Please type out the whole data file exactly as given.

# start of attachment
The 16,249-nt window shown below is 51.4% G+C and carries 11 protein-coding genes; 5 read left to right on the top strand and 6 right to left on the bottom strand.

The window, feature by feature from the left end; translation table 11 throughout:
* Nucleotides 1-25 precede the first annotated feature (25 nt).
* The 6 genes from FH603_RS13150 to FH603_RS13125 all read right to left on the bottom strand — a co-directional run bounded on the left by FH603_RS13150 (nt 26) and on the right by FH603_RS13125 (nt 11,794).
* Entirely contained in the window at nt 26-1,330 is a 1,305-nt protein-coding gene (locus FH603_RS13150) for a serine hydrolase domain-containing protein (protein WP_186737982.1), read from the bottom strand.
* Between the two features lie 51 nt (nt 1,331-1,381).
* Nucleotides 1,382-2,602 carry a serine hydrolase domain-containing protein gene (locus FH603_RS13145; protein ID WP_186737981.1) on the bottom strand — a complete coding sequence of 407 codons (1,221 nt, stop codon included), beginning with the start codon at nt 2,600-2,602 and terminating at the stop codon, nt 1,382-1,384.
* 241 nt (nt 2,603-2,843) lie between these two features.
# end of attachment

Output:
The 16,249-nt window shown below is 51.4% G+C and carries 11 protein-coding genes; 5 read left to right on the top strand and 6 right to left on the bottom strand.

The window, feature by feature from the left end; translation table 11 throughout:
* Nucleotides 1-25 precede the first annotated feature (25 nt).
* The 6 genes from FH603_RS13150 to FH603_RS13125 all read right to left on the bottom strand — a co-directional run bounded on the left by FH603_RS13150 (nt 26) and on the right by FH603_RS13125 (nt 11,794).
* Entirely contained in the window at nt 26-1,330 is a 1,305-nt protein-coding gene (locus FH603_RS13150) for a serine hydrolase domain-containing protein (protein WP_186737982.1), read from the bottom strand.
* Between the two features lie 51 nt (nt 1,331-1,381).
* Nucleotides 1,382-2,602 carry a serine hydrolase domain-containing protein gene (locus FH603_RS13145; protein ID WP_186737981.1) on the bottom strand — a complete coding sequence of 407 codons (1,221 nt, stop codon included), beginning with the start codon at nt 2,600-2,602 and terminating at the stop codon, nt 1,382-1,384.
* 241 nt (nt 2,603-2,843) lie between these two features.